The Grateful Dead - formerly an electric San Francisco legend, lately one of the most laid back bands around - will play in concert at the Lane Community College gymnasium Friday, January 22, at 8:00 p.m. 
Second on the bill will be Portland's Notary Sojac, as well as a series of image films taken at Woodstock. The show is being sponsored by the Bullfrog Information Service (having nothing to do with the Bullfrog rock festival fiascos in Portland a couple of summers ago) with the majority of the profits going to aid White Bird Clinic. 
With the release of their last two albums, "Workingman's Dead" and "American Beauty," the Dead have received increased notoriety across the country. The reason - simply, they seem to have mellowed out quite a bit. 
The Grateful Dead have always been a band for the people, but with the reception of their last two records, they are being accepted more for their music, and less for their reputation. 
The Bullfrog Information Service, rather than being an organization, is a Eugene-based publication with its first issue set to go to press this April. The magazine will be a general format monthly aimed at and about the northwest alternative community. [The magazine is now accepting articles. . . . ] 
"The Grateful Dead," according to publisher Rick Hillman, "is an important part of Eugene history that we feel many people around here are trying to identify with. Kesey is here, the Pranksters are here; The Grateful Dead was just a natural choice."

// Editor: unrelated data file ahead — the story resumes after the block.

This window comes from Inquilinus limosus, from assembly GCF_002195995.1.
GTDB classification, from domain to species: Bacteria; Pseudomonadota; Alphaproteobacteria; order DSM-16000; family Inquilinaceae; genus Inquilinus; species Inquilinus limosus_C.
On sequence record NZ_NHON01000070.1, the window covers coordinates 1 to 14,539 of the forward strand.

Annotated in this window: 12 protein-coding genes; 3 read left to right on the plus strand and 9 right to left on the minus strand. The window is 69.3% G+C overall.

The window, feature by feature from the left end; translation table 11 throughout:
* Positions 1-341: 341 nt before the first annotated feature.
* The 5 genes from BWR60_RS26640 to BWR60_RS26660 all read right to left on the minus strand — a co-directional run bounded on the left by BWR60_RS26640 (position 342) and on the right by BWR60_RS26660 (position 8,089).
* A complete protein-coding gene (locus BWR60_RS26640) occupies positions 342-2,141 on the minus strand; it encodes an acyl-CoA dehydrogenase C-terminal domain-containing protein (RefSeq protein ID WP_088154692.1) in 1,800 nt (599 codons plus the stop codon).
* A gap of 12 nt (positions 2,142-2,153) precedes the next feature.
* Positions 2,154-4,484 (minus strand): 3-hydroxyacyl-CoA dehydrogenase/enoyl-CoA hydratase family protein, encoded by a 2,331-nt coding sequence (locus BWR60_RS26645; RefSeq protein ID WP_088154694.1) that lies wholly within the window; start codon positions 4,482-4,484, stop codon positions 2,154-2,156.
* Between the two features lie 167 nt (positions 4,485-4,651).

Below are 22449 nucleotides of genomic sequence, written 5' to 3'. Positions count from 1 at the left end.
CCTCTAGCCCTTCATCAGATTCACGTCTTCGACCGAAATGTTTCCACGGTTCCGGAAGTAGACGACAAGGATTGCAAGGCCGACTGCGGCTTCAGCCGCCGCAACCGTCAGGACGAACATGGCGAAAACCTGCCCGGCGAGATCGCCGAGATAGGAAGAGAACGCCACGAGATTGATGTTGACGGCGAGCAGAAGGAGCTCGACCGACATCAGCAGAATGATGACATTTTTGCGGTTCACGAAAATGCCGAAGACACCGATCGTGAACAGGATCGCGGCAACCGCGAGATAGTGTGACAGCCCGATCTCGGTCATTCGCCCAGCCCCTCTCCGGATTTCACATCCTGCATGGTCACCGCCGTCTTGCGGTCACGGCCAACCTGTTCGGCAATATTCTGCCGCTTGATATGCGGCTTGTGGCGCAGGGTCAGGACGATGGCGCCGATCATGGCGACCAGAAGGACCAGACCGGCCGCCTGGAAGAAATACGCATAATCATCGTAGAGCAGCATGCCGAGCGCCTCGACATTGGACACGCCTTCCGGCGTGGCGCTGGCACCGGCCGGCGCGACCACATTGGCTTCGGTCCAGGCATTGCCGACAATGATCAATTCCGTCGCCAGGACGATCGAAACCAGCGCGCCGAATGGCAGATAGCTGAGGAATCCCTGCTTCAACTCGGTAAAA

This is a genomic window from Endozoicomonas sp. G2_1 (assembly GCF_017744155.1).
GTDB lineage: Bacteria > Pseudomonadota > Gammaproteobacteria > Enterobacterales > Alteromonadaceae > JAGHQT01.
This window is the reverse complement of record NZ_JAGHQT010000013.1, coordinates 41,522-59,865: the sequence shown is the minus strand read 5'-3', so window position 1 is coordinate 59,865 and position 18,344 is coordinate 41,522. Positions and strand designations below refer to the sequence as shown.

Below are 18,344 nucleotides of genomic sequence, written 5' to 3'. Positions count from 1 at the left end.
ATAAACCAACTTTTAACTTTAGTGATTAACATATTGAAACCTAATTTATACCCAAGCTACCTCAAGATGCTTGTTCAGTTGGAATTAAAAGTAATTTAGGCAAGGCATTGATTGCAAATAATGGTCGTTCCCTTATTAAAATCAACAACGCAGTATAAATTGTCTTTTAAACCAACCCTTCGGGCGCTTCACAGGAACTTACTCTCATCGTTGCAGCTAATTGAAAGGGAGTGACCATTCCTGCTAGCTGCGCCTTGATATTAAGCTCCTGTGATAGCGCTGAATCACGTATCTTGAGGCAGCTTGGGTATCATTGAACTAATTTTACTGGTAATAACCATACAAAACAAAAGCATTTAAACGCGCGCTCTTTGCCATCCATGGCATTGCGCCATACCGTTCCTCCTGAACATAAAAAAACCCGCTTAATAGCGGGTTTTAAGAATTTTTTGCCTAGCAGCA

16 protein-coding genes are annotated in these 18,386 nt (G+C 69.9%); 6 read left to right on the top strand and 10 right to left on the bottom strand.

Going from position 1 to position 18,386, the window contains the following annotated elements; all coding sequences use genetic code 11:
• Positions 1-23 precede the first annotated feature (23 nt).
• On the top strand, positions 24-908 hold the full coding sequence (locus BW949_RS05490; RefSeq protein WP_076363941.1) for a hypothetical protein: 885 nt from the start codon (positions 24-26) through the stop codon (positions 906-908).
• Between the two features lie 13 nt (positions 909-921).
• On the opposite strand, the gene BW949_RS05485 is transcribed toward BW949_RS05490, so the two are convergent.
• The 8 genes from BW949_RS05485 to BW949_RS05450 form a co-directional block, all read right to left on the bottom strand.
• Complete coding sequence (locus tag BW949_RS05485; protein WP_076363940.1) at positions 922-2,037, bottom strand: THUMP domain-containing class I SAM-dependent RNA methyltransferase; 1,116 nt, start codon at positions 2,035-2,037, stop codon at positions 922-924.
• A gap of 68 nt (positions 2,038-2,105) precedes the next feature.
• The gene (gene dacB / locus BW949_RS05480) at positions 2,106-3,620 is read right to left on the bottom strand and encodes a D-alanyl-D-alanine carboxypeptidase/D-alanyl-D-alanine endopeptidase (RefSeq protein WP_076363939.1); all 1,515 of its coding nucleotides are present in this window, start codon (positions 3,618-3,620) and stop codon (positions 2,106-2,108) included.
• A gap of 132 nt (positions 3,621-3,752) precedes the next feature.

Benefiting from the profits of the concert will be the White Bird Clinic, an organization set up to cope with the myriad problems people have because of alienation. A spokesman for White Bird points out that the clinic feels an attitude of "coming on" positive is the best way to help alienated people. 
The types of problems White Bird handles range from people bothered by illegally using marijuana to those hung up by society in one way or another. Drug rehabilitation is one aspect of their service, but it is only one problem the clinic deals with. 
Except for a skeleton crew of paid employees, most of the time and work comes from volunteers, and the 30 doctors who offer their time and services do so voluntarily. 
Money for support of the clinic comes in part from federal, state and city grants, but the bulk of money comes from the community, which, as White Bird says, "is where we're at. We hope to reach people on a person-to-person basis, rather than a professional level." 
For an evening of mellowed-out music that will help out some people into really fine things, get your $3.00 tickets and make it out to Lane this Friday. As Jerry Garcia says, "God Damn! I declare - Have you seen the light?" 

(by Steven Smith, from the Oregon Daily Emerald, 22 January 1971)